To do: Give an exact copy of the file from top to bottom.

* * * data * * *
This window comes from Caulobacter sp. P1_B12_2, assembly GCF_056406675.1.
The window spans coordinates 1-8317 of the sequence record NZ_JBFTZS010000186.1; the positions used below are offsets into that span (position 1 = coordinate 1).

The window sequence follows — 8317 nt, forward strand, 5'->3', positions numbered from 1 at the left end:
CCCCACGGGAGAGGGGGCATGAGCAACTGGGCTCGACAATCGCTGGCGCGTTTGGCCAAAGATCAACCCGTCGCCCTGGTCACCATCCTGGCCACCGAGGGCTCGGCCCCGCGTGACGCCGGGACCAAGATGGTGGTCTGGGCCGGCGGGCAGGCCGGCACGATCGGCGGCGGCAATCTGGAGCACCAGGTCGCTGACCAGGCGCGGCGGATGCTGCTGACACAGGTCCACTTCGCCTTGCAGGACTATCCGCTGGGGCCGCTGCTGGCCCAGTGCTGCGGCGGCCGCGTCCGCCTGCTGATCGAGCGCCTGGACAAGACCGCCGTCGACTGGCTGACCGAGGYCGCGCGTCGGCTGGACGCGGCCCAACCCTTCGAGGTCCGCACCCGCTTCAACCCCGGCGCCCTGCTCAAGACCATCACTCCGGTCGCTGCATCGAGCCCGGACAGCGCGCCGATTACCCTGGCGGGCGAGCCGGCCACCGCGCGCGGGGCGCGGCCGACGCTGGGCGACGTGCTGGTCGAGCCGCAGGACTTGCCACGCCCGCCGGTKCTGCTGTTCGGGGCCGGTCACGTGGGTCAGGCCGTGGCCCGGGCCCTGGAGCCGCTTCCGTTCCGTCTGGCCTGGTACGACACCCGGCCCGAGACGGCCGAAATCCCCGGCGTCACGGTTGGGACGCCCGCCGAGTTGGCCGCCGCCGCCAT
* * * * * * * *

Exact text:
This window comes from Caulobacter sp. P1_B12_2, assembly GCF_056406675.1.
The window spans coordinates 1-8317 of the sequence record NZ_JBFTZS010000186.1; the positions used below are offsets into that span (position 1 = coordinate 1).

The window sequence follows — 8317 nt, forward strand, 5'->3', positions numbered from 1 at the left end:
CCCCACGGGAGAGGGGGCATGAGCAACTGGGCTCGACAATCGCTGGCGCGTTTGGCCAAAGATCAACCCGTCGCCCTGGTCACCATCCTGGCCACCGAGGGCTCGGCCCCGCGTGACGCCGGGACCAAGATGGTGGTCTGGGCCGGCGGGCAGGCCGGCACGATCGGCGGCGGCAATCTGGAGCACCAGGTCGCTGACCAGGCGCGGCGGATGCTGCTGACACAGGTCCACTTCGCCTTGCAGGACTATCCGCTGGGGCCGCTGCTGGCCCAGTGCTGCGGCGGCCGCGTCCGCCTGCTGATCGAGCGCCTGGACAAGACCGCCGTCGACTGGCTGACCGAGGYCGCGCGTCGGCTGGACGCGGCCCAACCCTTCGAGGTCCGCACCCGCTTCAACCCCGGCGCCCTGCTCAAGACCATCACTCCGGTCGCTGCATCGAGCCCGGACAGCGCGCCGATTACCCTGGCGGGCGAGCCGGCCACCGCGCGCGGGGCGCGGCCGACGCTGGGCGACGTGCTGGTCGAGCCGCAGGACTTGCCACGCCCGCCGGTKCTGCTGTTCGGGGCCGGTCACGTGGGTCAGGCCGTGGCCCGGGCCCTGGAGCCGCTTCCGTTCCGTCTGGCCTGGTACGACACCCGGCCCGAGACGGCCGAAATCCCCGGCGTCACGGTTGGGACGCCCGCCGAGTTGGCCGCCGCCGCCAT